Hurting Low Income Families the Most

But I was told to “Do it for the kids!”

Written by Beth Hull, Co-Chair, Citizens For the Children’s Future Committee

Maybe you’ve seen in local print, internet and television, and in civic or social group meetings, the District 7 drumbeat of how this referendum is going to help our community and in particular our lower income families and children.

NOTHING could be further from the truth.

“But won’t this help low income families and children?”

NOT TRUE! Property taxes of this type hit lower income and fixed income populations the hardest. Higher taxes and prices within the community with no corresponding increase in income places a much greater financial burden on lower income families. This referendum does nothing to help lower income children, and in fact, it hurts them.

We’ve heard from many well-meaning individuals that they want to do something to help lower income families in particular. Don’t be fooled into believing that this is the answer. It is not.

Take a hard look at this referendum. Follow the money. It’s not about education, it’s about construction. If you truly want to help our community and provide our children a better education and a better future, don’t saddle them and their families with generations of enormous debt.

Education is driven by teachers who are willing to teach and students who are willing to learn; NOT by a big shiny clock tower, expensive brick work, a fancy new football stadium and overpriced offices for District 7 Administrators.

“But I don’t own a house, I’m a renter. So doesn’t that mean I won’t have to worry about this tax increase?”

If you rent, and your landlord is hit with a huge tax increase, they will raise rents or cut other expenses. We have met several rental property owners, and every single one of them has indicated they will be forced to react to increased property taxes, not out of mean spirits, but as a means of the survival of their business.

Losing money due to increased taxes means difficult choices for the property owner, and none of us have yet met a landlord that plans on just losing money. They will pass on the tax increase to his/her renters.

“But my housing expenses are not that high, so I am not bothered by a small increase. Why should this bother me?”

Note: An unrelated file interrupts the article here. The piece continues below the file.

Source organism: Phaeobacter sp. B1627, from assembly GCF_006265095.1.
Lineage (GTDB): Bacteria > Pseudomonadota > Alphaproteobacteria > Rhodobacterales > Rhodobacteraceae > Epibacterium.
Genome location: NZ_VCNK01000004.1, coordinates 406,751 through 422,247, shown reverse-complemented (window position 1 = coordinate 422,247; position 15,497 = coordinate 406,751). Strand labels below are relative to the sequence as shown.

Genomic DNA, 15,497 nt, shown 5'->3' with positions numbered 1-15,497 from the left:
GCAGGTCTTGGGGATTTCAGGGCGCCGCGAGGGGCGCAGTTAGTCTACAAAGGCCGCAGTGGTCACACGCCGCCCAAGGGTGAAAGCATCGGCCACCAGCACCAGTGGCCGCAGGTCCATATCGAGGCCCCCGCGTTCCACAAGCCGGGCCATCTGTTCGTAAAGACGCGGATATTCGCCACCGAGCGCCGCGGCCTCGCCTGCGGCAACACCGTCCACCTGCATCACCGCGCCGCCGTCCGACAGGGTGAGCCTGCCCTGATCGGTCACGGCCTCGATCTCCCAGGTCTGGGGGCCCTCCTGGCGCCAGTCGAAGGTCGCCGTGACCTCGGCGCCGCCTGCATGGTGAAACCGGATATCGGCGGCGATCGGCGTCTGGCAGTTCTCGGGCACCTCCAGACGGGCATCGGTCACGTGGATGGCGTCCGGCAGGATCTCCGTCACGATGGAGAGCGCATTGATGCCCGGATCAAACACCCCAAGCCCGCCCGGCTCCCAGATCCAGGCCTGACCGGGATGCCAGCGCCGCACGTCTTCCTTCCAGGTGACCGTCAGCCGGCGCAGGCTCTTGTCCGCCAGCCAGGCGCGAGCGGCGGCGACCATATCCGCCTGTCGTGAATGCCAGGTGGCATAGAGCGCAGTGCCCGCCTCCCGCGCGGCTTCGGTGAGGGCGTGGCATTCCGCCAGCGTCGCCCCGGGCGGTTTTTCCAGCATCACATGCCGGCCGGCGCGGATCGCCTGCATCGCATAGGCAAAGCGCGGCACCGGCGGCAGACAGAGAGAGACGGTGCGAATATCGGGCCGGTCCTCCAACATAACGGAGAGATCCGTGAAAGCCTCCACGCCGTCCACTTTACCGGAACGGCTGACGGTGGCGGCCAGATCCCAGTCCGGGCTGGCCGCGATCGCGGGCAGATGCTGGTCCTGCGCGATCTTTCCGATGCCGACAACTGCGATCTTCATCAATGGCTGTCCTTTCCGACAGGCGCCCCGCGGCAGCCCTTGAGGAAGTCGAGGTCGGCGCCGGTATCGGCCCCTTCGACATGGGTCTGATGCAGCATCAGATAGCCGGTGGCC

If you own a car, truck, motorcycle, RV, other land, anything that gets a property tax notice, your taxes will go up. This is according to the information provided by District 7, not simply our opinion. This bond impacts MUCH more than housing expenses.

“But I was told in a meeting by a well-known District 7 representative that the businesses in District 7 are worth far more than the total value of the homes and cars. Doesn’t that mean that the businesses will pay most of this, and I won’t have to pay as much?”

District 7 is not telling the entire story. There are DIRECT costs (meaning, the actual dollar amount on your tax bill), and there are INDIRECT costs. When EVERY business in the district is suddenly hit with a much higher tax bill that continues year after year for decades, your living expenses are going up.

We have heard from many residents of District 7 who attended this or that group meeting recently who were directly told by a representative of District 7 that they “won’t have to worry as much” if they didn’t own a business. That is complete nonsense.

Do you really believe that businesses will take a huge financial hit and not pass it on to the consumer? Many local business owners are wonderful, generous, kind souls who truly love their employees and customers like family, but those businesses still have to survive. When their taxes go up, their prices go up. They don’t just shrug off higher taxes as their loss and watch their revenues decline, or wait to slowly go out of business. YOU WILL PAY for this tax increase in many ways, in many parts of your life, which you may not even realize now.

“But what if the business won’t or can’t raise prices, then does that mean I don’t have to worry about it?”

Businesses take many things into account, not just the price they have to charge for their products and services. Businesses which have increased taxes, and cannot or will not raise prices, may choose to relocate or reduce other expenses instead – remove lower-profit items or services, cut staff, cut wages, cut benefits, refuse to pay raises and bonuses, etc. Higher taxes mean reduced choice for customers, the loss of a local business, and/or worsened possibilities for the employees.

We have not yet met an employer who, given all the possibilities, simply decides that he/she will change nothing and just make less money and watch their hard-earned business decline. We have met many business owners who are worried about this and do not want to make these drastic and unpleasant decisions, but they have their own families to feed, and increased costs of any kind will be met with higher prices to preserve their livelihood.

“But I am on government assistance, and I don’t receive a property tax bill, doesn’t that mean that I won’t have to pay more?”

No, you WILL pay more. Again, keep in mind the difference between DIRECT costs (if you don’t get a tax bill, then there’s no number to change), and INDIRECT costs (your family and friend’s experiences, and your interaction with local businesses).

Unless you are completely cut off from the outside world, and have no friends or family in District 7, you will see negative consequences as a result of increased taxes. And all for a school we don’t need.

Reduced choices, closed businesses, less opportunity, and negative outcomes for employees are likely only the beginning of the ways in which our community, especially low income households, will experience negative repercussions.

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